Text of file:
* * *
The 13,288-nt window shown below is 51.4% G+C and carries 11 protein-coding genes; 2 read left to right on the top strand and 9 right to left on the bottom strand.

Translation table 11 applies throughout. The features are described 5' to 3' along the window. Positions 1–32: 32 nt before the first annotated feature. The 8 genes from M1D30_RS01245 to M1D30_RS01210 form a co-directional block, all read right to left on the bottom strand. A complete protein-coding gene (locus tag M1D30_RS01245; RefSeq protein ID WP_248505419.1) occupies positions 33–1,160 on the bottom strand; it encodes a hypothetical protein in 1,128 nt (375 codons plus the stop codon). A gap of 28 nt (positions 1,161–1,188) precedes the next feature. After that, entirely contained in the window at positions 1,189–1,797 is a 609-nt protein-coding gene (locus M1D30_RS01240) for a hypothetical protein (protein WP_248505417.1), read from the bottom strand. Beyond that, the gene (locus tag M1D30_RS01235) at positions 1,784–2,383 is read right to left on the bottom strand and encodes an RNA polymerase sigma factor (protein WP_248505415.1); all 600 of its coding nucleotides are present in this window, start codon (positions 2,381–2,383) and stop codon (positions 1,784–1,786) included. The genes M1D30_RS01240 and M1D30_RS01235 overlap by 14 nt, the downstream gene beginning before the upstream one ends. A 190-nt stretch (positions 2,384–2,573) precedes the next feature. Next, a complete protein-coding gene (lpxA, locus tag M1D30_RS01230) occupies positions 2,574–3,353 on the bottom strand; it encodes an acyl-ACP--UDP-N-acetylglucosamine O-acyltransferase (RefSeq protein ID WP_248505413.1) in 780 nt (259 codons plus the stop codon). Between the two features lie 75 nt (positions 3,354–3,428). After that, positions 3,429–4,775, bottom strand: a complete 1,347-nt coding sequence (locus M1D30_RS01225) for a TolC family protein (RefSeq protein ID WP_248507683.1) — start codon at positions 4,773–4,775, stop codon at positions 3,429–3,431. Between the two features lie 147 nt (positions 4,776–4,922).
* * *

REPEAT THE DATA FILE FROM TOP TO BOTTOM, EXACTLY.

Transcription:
The 13,288-nt window shown below is 51.4% G+C and carries 11 protein-coding genes; 2 read left to right on the top strand and 9 right to left on the bottom strand.

Translation table 11 applies throughout. The features are described 5' to 3' along the window. Positions 1–32: 32 nt before the first annotated feature. The 8 genes from M1D30_RS01245 to M1D30_RS01210 form a co-directional block, all read right to left on the bottom strand. A complete protein-coding gene (locus tag M1D30_RS01245; RefSeq protein ID WP_248505419.1) occupies positions 33–1,160 on the bottom strand; it encodes a hypothetical protein in 1,128 nt (375 codons plus the stop codon). A gap of 28 nt (positions 1,161–1,188) precedes the next feature. After that, entirely contained in the window at positions 1,189–1,797 is a 609-nt protein-coding gene (locus M1D30_RS01240) for a hypothetical protein (protein WP_248505417.1), read from the bottom strand. Beyond that, the gene (locus tag M1D30_RS01235) at positions 1,784–2,383 is read right to left on the bottom strand and encodes an RNA polymerase sigma factor (protein WP_248505415.1); all 600 of its coding nucleotides are present in this window, start codon (positions 2,381–2,383) and stop codon (positions 1,784–1,786) included. The genes M1D30_RS01240 and M1D30_RS01235 overlap by 14 nt, the downstream gene beginning before the upstream one ends. A 190-nt stretch (positions 2,384–2,573) precedes the next feature. Next, a complete protein-coding gene (lpxA, locus tag M1D30_RS01230) occupies positions 2,574–3,353 on the bottom strand; it encodes an acyl-ACP--UDP-N-acetylglucosamine O-acyltransferase (RefSeq protein ID WP_248505413.1) in 780 nt (259 codons plus the stop codon). Between the two features lie 75 nt (positions 3,354–3,428). After that, positions 3,429–4,775, bottom strand: a complete 1,347-nt coding sequence (locus M1D30_RS01225) for a TolC family protein (RefSeq protein ID WP_248507683.1) — start codon at positions 4,773–4,775, stop codon at positions 3,429–3,431. Between the two features lie 147 nt (positions 4,776–4,922).